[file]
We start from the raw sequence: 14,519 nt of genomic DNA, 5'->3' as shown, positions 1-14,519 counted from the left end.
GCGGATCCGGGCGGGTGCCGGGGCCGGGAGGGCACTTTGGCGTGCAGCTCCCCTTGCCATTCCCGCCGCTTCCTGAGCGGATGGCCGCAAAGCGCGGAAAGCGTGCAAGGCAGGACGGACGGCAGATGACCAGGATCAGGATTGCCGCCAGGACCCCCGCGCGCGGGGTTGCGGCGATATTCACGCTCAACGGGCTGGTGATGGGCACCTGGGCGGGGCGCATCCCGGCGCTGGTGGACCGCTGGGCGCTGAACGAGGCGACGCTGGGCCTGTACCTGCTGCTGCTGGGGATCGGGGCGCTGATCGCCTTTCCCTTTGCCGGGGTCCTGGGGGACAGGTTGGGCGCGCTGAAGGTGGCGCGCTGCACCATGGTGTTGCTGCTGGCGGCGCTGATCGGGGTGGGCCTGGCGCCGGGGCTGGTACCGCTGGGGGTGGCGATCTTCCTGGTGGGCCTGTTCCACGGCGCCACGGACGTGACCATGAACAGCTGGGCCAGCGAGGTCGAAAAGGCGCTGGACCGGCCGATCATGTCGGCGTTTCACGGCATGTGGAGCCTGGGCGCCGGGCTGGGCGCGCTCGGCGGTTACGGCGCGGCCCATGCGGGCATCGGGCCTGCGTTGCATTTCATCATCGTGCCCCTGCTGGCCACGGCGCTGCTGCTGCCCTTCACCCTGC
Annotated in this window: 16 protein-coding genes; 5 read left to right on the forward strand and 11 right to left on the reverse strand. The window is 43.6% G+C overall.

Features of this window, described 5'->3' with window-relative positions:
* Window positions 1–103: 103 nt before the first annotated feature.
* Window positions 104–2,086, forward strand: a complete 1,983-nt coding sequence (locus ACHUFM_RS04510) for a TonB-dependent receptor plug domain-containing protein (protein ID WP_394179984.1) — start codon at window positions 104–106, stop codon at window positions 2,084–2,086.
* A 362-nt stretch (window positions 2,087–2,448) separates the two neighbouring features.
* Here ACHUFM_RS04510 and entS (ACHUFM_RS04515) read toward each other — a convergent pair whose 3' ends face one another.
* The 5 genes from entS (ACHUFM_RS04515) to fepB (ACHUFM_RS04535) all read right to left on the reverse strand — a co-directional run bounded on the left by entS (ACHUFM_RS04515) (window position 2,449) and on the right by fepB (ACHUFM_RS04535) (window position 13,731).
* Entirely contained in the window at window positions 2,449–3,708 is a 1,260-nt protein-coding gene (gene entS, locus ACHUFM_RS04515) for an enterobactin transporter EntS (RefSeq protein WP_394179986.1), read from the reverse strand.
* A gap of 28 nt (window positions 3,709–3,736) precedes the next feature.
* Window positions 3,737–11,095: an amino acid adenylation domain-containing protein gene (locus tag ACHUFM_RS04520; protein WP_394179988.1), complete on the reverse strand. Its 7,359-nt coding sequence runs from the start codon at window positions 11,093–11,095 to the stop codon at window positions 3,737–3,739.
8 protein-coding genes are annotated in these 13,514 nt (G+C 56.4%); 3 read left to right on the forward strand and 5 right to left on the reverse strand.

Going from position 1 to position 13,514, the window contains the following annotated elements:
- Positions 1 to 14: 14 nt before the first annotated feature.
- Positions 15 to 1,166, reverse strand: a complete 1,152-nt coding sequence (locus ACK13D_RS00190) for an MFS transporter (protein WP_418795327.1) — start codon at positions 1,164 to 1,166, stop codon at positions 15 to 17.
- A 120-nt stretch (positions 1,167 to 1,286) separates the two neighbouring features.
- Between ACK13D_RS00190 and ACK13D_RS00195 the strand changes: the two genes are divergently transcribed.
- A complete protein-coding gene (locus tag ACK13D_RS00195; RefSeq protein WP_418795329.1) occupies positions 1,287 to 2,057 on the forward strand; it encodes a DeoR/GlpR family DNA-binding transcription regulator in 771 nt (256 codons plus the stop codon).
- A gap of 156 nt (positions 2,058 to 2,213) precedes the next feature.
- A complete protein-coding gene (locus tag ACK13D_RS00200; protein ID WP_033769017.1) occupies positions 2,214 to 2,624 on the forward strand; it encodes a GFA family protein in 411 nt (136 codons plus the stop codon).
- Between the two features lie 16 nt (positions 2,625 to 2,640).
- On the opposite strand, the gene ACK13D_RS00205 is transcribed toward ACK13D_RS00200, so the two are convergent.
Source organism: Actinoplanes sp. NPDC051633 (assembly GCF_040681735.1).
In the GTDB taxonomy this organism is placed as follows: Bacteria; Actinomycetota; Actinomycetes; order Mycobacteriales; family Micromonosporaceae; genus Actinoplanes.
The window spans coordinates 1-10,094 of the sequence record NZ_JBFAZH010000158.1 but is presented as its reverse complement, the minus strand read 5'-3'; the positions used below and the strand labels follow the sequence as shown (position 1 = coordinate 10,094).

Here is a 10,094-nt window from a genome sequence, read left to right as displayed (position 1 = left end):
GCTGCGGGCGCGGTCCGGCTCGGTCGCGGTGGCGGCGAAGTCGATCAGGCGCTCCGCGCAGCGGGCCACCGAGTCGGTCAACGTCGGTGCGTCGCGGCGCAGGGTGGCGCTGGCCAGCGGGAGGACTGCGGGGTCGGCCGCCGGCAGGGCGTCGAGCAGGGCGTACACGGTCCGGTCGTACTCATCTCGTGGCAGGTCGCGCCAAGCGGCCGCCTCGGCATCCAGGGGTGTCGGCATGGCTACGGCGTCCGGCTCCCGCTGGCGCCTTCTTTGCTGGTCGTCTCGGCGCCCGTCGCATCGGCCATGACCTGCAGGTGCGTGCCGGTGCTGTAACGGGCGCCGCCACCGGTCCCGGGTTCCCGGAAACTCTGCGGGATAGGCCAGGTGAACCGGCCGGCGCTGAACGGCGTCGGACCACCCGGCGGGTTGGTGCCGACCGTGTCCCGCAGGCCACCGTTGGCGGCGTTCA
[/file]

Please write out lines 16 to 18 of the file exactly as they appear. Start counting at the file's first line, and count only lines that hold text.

- Positions 15 to 1,166, reverse strand: a complete 1,152-nt coding sequence (locus ACK13D_RS00190) for an MFS transporter (protein WP_418795327.1) — start codon at positions 1,164 to 1,166, stop codon at positions 15 to 17.
- A 120-nt stretch (positions 1,167 to 1,286) separates the two neighbouring features.
- Between ACK13D_RS00190 and ACK13D_RS00195 the strand changes: the two genes are divergently transcribed.